Saab's JAS 39 Gripen is considered to be a highly capable 4.5-generation fighter jet.
Despite its high regard, the Gripen has often lost out on sales to US jets like the fifth-gen F-35.
Saab's CEO says that when going against US-made jets, it's not "a completely level playing field."
Why can't Sweden's Saab export its advanced Gripen fighter? It's America's fault, Saab's CEO says. Because of the US's clout in the international defense market, other nations are much more likely to buy its aircraft, such as the F-35.
"It is extremely frustrating, to say the least, and I can say that it is not about the [Gripen] product that we have developed and manufactured," Saab CEO Micael Johansson told reporters in August. "If it had been a completely level playing field in terms of not talking about security, politics, and other areas, then I think we would have been much better off."
"In many countries, the leverage of the US is tremendous. They are not so easy to work against," Johansson said.
The Gripen is something of a runner-up in the fighter world, frequently a contender when nations from Canada to India are shopping for fighters. Yet it somehow rarely emerges as the winner. Its nemesis is the F-35.
What is likely particularly galling for Swedes is that neighboring Finland - which opted to join NATO alongside Stockholm after Russia's invasion of Ukraine - decided to buy the F-35 to replace its aging US-made F/A-18EF Super Hornet jets.
In 2014 referendum, Swiss voters said the Swiss Air Force shouldn't acquire Gripens. The government instead pursued F-35s, signing a $5.5 billion deal for 36 of the jets in September. Meanwhile, the Czech Republic is ending its lease of Gripens in favor of purchasing F-35s.
It does seem a bit unfair. While the Gripen is not a cutting-edge fifth-generation stealth aircraft like the F-35, it is considered a highly capable 4.5-generation fighter. It can reach Mach 2 and supercruise, which allows it to fly at supersonic speed without resorting to a fuel-guzzling afterburner.
It is agile and carries Meteor beyond-visual-range air-to-air missiles with a range of up to 80 miles. It is also designed to operate from improvised airstrips such as highways, which is useful if fixed airbases are knocked out.
However, while several countries fly the Gripen - including Brazil, South Africa, and Thailand - it has a much smaller customer base than US aircraft like the F-35 and F-16.
One problem may be Sweden itself, which is an odd country in terms of defense. It maintained neutrality in the World Wars and the Cold War, but it also has a huge arms industry that makes popular weapons, such as the AT-4 anti-tank rockets used by the US military.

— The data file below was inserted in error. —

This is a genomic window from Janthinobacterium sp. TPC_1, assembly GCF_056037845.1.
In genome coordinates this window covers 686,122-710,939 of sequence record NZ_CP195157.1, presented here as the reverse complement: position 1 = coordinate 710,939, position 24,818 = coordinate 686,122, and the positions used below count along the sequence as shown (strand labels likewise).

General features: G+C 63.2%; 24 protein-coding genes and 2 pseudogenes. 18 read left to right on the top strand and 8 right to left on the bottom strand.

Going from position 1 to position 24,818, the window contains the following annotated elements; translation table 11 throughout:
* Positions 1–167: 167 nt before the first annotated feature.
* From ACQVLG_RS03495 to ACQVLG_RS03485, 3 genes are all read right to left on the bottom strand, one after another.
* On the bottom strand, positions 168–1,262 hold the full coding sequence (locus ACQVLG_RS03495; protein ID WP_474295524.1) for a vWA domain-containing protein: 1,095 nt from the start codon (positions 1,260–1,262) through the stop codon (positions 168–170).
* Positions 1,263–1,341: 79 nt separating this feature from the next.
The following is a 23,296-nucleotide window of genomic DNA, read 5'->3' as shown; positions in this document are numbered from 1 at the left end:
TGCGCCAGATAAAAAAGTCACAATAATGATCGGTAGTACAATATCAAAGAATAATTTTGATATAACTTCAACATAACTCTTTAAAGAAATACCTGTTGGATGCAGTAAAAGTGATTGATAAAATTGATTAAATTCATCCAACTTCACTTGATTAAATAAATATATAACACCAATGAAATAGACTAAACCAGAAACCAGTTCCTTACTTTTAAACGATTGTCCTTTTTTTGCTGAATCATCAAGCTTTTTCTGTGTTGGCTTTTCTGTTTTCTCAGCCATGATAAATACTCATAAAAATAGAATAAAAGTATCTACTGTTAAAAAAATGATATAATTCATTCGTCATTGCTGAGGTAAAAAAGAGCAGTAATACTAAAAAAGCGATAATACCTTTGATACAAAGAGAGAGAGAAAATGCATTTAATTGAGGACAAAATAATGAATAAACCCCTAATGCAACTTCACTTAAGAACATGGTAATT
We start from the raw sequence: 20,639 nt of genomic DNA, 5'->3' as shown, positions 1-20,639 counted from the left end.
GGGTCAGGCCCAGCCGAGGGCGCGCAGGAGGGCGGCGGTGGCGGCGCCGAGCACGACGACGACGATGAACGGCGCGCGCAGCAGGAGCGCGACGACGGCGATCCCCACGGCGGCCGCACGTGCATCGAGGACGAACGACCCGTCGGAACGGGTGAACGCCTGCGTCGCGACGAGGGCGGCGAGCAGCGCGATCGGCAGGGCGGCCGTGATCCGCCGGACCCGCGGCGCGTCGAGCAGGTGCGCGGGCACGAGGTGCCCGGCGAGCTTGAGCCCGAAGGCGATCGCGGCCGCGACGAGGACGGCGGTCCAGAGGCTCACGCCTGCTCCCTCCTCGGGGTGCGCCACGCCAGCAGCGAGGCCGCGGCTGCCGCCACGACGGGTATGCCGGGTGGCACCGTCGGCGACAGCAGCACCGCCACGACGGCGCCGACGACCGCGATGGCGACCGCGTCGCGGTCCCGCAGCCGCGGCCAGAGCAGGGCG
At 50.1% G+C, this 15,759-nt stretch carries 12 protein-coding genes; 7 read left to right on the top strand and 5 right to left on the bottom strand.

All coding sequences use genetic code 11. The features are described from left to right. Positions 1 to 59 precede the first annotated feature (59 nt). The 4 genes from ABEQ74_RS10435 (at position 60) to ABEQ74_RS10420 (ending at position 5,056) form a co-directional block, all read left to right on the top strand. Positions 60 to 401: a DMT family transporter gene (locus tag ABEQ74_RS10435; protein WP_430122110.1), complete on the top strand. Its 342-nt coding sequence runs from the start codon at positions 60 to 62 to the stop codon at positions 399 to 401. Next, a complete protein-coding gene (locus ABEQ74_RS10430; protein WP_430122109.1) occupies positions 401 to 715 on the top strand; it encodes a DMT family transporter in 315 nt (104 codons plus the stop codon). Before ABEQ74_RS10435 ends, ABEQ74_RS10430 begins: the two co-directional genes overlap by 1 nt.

Swedish politicians are not aggressive in lobbying other nations to buy Swedish weapons the way that US, French, and other leaders are, according to Elisabeth Braw, a foreign policy expert at the American Enterprise Institute.
"Since defense equipment lasts for decades and needs to be continually updated, foreign governments want to be extremely sure of the relationship they're entering into," Braw wrote for Foreign Policy in August. "Having some companies bid with massive government backing for the deal while Swedish companies bid with only modest government engagement clearly suggests to foreign governments that the Swedish government is just not that into them."
Another problem is that Swedish governments have tended to be liberal, though the far-right made strong gains in the recent election.
"Swedish politicians were more interested in discussing alternative energy, gender equality, economic cooperation, and other soft questions," Jan Kallberg, a nonresident senior fellow with the Center for European Policy Analysis, told Insider. "Pushing for arms sales was not a good fit for their agenda. The Ukraine war has changed these conditions, but it is too late in the game when the sales cycle for arms is 10-plus years."
Ultimately, arms sales, like war, isn't fair. Regardless of the Gripen's merits, the fact is that Sweden is a nation of just 10 million people, and even though it has a tradition of providing UN peacekeeping forces and recently decided to join NATO, it hardly has a reputation for a muscular foreign policy.
To many nations, American arms come with an extra perk: Washington's goodwill, which could mean US support in a crisis.
Michael Peck is a defense writer whose work has appeared in Forbes, Defense News, Foreign Policy magazine, and other publications. He holds a master's in political science. Follow him on Twitter and LinkedIn.